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Greg Whitely, the Documentary Filmmaker Who Made “Mitt” Judges Mitt’s Speech at the Trial of Donald Trump to be the Authentic Mitt

Summary:
I’ve been doing a lot of interviews lately about the Netflix documentary series “Cheer,” which I directed. I’m often asked how we, as a film crew, are able to capture people authentically on camera. Truth is, our raw footage is riddled with inauthentic moments—people trying to say and do what they think the camera wants them to. We’ve learned simply to wait those moments out. After about 15 minutes, people drop affectation, and who they truly are starts to emerge. After years of doing this, I’ve become adept at discerning between authentic moments and affected ones. I first learned this about 13 years ago, when I began filming Mitt Romney as he prepared to run for

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I’ve been doing a lot of interviews lately about the Netflix documentary series “Cheer,” which I directed. I’m often asked how we, as a film crew, are able to capture people authentically on camera. Truth is, our raw footage is riddled with inauthentic moments—people trying to say and do what they think the camera wants them to. We’ve learned simply to wait those moments out. After about 15 minutes, people drop affectation, and who they truly are starts to emerge. After years of doing this, I’ve become adept at discerning between authentic moments and affected ones.

I first learned this about 13 years ago, when I began filming Mitt Romney as he prepared to run for president in 2008 and then again in 2012. I was a complete stranger to him at the start of the project. Understandably, his campaign staff was reluctant to be filmed. But somehow, Romney and his family decided to grant me unique access. I consequently spent six years observing him in almost every imaginable situation.

Romney was frequently criticized during his campaigns for being stiff, unrelatable, out of touch and willing to alter his views out of political convenience. For example, his conversion from a pro-abortion rights governor of Massachusetts to an anti-abortion Republican presidential candidate made him, in the eyes of many, someone who lacked true convictions. More recently, after Senator Romney voted this week to convict President Donald Trump on one article of impeachment, the president accused him of being a “Democrat secret asset” and seemed to imply that Romney was the type of person who uses “their faith as justification for doing what they know is wrong.”

But I spent years filming Romney and discerning between genuine moments and those that were too self-aware and conscious of the camera. And I feel certain that what we saw on the Senate floor this week was the real person: free of affectation, careful and studied, nervous but resolved, emotional, but slightly embarrassed of any role those emotions would play in inhibiting his ability to do his job.

Like with everyone else I’ve filmed, I certainly witnessed moments of inauthenticity while filming Romney: a nervous tic, a laugh at a joke that isn’t funny, being overly polite or formal. But I also noticed how frequently, and quickly, his facade melted around his family. He would get into an intense debate with his son over which airline terminal at JFK had the best food. I saw him get frustrated over someone ordering milk via room service rather than the much cheaper 7-Eleven across the street. I saw him get extremely animated in discussions about the movie “O Brother, Where Art Thou.”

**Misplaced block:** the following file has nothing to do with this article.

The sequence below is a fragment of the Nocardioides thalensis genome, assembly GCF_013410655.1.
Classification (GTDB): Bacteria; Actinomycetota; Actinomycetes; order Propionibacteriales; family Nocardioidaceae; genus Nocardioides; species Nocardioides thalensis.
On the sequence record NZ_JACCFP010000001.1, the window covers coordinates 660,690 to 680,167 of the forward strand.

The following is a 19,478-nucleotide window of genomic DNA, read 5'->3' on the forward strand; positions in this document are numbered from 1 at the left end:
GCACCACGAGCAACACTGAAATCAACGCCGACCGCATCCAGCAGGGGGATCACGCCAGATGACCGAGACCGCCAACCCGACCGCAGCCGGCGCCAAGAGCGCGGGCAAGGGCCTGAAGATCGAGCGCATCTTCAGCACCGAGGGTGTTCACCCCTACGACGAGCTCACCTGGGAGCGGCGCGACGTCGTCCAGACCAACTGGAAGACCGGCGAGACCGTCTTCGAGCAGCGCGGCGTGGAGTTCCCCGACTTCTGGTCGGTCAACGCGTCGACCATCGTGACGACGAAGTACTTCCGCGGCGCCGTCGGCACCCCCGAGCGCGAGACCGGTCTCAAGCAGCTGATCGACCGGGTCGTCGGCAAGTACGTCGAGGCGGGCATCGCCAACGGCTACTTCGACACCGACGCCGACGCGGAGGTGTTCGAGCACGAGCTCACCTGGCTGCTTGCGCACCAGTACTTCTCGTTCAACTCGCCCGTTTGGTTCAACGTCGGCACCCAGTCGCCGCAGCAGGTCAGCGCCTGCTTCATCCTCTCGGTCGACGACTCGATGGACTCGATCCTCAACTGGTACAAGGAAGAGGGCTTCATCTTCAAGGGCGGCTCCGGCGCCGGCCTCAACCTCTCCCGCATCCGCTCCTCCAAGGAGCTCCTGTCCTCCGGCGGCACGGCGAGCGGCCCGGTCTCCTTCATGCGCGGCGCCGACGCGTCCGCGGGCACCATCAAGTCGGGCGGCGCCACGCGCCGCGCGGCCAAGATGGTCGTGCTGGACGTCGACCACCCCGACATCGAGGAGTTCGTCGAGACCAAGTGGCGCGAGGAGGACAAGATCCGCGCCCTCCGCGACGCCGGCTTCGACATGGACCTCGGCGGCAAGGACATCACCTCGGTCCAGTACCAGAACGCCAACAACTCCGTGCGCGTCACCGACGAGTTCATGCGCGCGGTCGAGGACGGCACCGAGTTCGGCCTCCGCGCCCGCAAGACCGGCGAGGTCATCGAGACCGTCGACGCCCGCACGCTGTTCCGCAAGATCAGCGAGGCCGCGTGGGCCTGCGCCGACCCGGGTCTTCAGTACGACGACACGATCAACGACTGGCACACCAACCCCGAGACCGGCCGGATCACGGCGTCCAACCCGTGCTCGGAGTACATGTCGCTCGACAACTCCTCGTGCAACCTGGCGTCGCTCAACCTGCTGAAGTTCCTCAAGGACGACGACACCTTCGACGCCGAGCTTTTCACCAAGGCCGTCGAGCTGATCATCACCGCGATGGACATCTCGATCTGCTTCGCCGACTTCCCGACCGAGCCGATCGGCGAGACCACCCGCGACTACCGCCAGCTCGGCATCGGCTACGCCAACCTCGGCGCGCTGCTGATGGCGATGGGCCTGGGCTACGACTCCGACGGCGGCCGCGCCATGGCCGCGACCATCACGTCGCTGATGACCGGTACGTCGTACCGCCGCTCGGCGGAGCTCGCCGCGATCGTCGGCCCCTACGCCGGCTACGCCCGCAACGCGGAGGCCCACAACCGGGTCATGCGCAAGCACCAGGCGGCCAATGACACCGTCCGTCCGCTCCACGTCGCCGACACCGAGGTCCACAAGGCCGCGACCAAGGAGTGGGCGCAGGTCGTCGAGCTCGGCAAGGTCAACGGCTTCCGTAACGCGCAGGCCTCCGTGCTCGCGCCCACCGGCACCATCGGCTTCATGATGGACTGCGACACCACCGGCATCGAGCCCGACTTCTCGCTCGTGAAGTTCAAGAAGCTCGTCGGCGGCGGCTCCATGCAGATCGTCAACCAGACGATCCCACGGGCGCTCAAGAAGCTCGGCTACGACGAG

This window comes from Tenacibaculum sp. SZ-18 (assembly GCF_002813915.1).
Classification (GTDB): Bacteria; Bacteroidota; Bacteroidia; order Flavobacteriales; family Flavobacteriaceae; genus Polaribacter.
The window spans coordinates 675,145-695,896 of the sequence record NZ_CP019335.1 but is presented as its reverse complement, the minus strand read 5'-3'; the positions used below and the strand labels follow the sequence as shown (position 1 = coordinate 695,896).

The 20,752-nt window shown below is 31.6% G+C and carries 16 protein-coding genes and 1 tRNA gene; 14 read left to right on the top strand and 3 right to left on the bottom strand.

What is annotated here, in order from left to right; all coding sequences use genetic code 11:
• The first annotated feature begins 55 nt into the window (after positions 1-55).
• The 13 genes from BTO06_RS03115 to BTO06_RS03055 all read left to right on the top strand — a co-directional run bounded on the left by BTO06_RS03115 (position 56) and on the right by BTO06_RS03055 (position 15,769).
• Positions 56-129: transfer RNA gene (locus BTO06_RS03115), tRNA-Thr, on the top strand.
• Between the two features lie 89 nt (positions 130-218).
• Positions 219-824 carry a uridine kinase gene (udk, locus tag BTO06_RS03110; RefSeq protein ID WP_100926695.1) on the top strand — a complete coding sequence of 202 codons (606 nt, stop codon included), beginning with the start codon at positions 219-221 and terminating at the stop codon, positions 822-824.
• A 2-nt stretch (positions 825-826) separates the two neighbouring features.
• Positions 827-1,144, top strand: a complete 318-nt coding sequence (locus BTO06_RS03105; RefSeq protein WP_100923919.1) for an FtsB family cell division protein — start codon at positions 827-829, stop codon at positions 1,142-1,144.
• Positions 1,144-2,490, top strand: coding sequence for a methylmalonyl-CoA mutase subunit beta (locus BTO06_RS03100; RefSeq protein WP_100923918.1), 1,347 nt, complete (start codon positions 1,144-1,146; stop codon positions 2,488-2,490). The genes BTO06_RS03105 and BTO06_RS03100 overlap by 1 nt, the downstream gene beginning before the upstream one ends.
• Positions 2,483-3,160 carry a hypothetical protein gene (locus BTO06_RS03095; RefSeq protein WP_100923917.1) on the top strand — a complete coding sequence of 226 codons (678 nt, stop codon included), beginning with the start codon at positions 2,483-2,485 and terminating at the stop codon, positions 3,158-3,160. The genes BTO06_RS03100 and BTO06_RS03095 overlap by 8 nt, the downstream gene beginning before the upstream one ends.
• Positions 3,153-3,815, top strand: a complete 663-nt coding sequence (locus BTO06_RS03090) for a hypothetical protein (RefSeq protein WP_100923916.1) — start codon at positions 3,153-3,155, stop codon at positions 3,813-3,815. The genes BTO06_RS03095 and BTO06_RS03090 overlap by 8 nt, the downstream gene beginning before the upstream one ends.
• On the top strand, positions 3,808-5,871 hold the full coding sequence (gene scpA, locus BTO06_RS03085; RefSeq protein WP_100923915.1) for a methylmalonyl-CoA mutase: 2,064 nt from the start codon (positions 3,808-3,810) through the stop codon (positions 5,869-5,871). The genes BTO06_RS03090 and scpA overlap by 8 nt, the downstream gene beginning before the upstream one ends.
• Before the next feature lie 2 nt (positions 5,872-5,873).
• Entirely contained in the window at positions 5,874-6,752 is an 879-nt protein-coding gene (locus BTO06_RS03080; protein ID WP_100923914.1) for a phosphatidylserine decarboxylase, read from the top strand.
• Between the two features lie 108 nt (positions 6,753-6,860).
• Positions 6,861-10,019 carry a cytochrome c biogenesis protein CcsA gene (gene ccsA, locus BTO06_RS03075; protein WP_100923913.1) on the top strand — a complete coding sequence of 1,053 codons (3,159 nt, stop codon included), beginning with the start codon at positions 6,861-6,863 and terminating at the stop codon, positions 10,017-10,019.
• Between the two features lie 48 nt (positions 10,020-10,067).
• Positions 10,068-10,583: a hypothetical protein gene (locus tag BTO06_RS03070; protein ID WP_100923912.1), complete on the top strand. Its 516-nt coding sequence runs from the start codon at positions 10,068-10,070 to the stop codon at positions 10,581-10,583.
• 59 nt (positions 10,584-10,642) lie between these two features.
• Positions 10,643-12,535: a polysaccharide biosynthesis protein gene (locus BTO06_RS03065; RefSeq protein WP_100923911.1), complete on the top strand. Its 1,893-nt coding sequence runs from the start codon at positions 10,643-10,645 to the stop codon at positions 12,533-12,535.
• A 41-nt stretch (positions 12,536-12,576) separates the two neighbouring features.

The most emotional I ever saw him get was during a family gathering at a golf course in Iowa. Many of his extended family (and Romney has a considerable extended family) had gathered to help canvass the state ahead of the 2008 Iowa caucuses. Over lunch, he stood to thank them for making the trip, when he suddenly stopped and struggled to maintain his composure. It took what seemed like a full minute to get out the phrase: “I promise … I won’t do anything … to … embarrass this family.”

I’ve seen Romney give more speeches than I can count. He can be eloquent and inspiring on stage, but that’s not what I saw in the Senate on Wednesday. The way he carefully turned the pages of his written remarks, sometimes repeating a word, presumably from the previous page—ensuring each word was being spoken accurately, even if that accuracy came at the expense of a more polished delivery—was an indication to me that he was concerned with something more important than simply coming across well. I know many people will take issue with how he voted or disagree with his reasoning—but accusations that he acted for any reasons other than those he gave simply don’t jibe with the honesty I witnessed.

I recently read a sequence from William Shakespeare’s Henry V. In Act 4, Scene 1, when a soldier asserts, “our obedience to the king wipes the crime of it out of us,” a disguised King Henry quickly responds: “Every subject’s duty is the king’s; but every subject’s soul is his own.” After spending years filming Romney, and hundreds of additional hours examining that footage, it’s my opinion that his speech this week was a man simply telling the truth and preserving the integrity of his own soul.

Miles Kimball
Miles Kimball is Professor of Economics and Survey Research at the University of Michigan. Politically, Miles is an independent who grew up in an apolitical family. He holds many strong opinions—open to revision in response to cogent arguments—that do not line up neatly with either the Republican or Democratic Party.

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